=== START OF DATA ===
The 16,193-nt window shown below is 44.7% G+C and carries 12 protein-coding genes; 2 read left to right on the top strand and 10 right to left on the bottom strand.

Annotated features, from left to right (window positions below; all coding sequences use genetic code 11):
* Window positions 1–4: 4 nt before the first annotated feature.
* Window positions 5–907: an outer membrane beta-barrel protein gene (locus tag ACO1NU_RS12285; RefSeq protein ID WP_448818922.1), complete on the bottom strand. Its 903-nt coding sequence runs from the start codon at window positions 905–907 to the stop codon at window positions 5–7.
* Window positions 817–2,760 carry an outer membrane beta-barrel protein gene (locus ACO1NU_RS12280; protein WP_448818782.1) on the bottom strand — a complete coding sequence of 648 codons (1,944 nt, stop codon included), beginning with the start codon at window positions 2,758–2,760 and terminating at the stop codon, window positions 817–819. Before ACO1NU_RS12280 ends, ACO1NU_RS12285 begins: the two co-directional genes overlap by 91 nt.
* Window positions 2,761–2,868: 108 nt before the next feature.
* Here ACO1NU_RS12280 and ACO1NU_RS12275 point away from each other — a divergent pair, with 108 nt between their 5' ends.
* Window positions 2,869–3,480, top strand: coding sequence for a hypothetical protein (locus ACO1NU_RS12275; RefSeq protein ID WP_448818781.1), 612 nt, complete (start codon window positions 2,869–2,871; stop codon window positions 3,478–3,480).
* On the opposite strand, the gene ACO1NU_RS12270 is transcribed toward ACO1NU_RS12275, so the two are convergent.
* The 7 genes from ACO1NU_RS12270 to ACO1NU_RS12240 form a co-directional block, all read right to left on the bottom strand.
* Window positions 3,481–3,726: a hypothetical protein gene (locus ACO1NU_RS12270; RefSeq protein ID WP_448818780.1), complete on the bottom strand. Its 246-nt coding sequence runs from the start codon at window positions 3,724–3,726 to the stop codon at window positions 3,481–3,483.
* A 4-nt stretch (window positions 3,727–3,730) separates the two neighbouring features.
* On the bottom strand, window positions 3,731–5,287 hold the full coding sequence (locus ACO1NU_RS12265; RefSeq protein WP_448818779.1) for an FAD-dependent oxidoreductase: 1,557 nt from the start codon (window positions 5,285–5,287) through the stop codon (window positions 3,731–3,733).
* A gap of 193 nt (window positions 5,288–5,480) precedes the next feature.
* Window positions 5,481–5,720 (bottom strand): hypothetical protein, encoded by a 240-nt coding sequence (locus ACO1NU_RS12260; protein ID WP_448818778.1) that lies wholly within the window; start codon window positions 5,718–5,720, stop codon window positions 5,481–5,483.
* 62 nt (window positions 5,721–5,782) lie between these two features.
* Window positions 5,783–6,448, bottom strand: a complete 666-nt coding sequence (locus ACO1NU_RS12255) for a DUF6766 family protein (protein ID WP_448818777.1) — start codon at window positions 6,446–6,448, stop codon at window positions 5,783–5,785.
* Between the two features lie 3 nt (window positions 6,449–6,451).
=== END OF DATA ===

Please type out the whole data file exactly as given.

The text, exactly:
The 16,193-nt window shown below is 44.7% G+C and carries 12 protein-coding genes; 2 read left to right on the top strand and 10 right to left on the bottom strand.

Annotated features, from left to right (window positions below; all coding sequences use genetic code 11):
* Window positions 1–4: 4 nt before the first annotated feature.
* Window positions 5–907: an outer membrane beta-barrel protein gene (locus tag ACO1NU_RS12285; RefSeq protein ID WP_448818922.1), complete on the bottom strand. Its 903-nt coding sequence runs from the start codon at window positions 905–907 to the stop codon at window positions 5–7.
* Window positions 817–2,760 carry an outer membrane beta-barrel protein gene (locus ACO1NU_RS12280; protein WP_448818782.1) on the bottom strand — a complete coding sequence of 648 codons (1,944 nt, stop codon included), beginning with the start codon at window positions 2,758–2,760 and terminating at the stop codon, window positions 817–819. Before ACO1NU_RS12280 ends, ACO1NU_RS12285 begins: the two co-directional genes overlap by 91 nt.
* Window positions 2,761–2,868: 108 nt before the next feature.
* Here ACO1NU_RS12280 and ACO1NU_RS12275 point away from each other — a divergent pair, with 108 nt between their 5' ends.
* Window positions 2,869–3,480, top strand: coding sequence for a hypothetical protein (locus ACO1NU_RS12275; RefSeq protein ID WP_448818781.1), 612 nt, complete (start codon window positions 2,869–2,871; stop codon window positions 3,478–3,480).
* On the opposite strand, the gene ACO1NU_RS12270 is transcribed toward ACO1NU_RS12275, so the two are convergent.
* The 7 genes from ACO1NU_RS12270 to ACO1NU_RS12240 form a co-directional block, all read right to left on the bottom strand.
* Window positions 3,481–3,726: a hypothetical protein gene (locus ACO1NU_RS12270; RefSeq protein ID WP_448818780.1), complete on the bottom strand. Its 246-nt coding sequence runs from the start codon at window positions 3,724–3,726 to the stop codon at window positions 3,481–3,483.
* A 4-nt stretch (window positions 3,727–3,730) separates the two neighbouring features.
* On the bottom strand, window positions 3,731–5,287 hold the full coding sequence (locus ACO1NU_RS12265; RefSeq protein WP_448818779.1) for an FAD-dependent oxidoreductase: 1,557 nt from the start codon (window positions 5,285–5,287) through the stop codon (window positions 3,731–3,733).
* A gap of 193 nt (window positions 5,288–5,480) precedes the next feature.
* Window positions 5,481–5,720 (bottom strand): hypothetical protein, encoded by a 240-nt coding sequence (locus ACO1NU_RS12260; protein ID WP_448818778.1) that lies wholly within the window; start codon window positions 5,718–5,720, stop codon window positions 5,481–5,483.
* 62 nt (window positions 5,721–5,782) lie between these two features.
* Window positions 5,783–6,448, bottom strand: a complete 666-nt coding sequence (locus ACO1NU_RS12255) for a DUF6766 family protein (protein ID WP_448818777.1) — start codon at window positions 6,446–6,448, stop codon at window positions 5,783–5,785.
* Between the two features lie 3 nt (window positions 6,449–6,451).